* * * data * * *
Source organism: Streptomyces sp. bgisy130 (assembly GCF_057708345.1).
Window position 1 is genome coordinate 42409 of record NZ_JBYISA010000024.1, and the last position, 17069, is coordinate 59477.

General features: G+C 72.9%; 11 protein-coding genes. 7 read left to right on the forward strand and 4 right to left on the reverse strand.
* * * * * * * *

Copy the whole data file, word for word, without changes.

Source organism: Streptomyces sp. bgisy130 (assembly GCF_057708345.1).
Window position 1 is genome coordinate 42409 of record NZ_JBYISA010000024.1, and the last position, 17069, is coordinate 59477.

General features: G+C 72.9%; 11 protein-coding genes. 7 read left to right on the forward strand and 4 right to left on the reverse strand.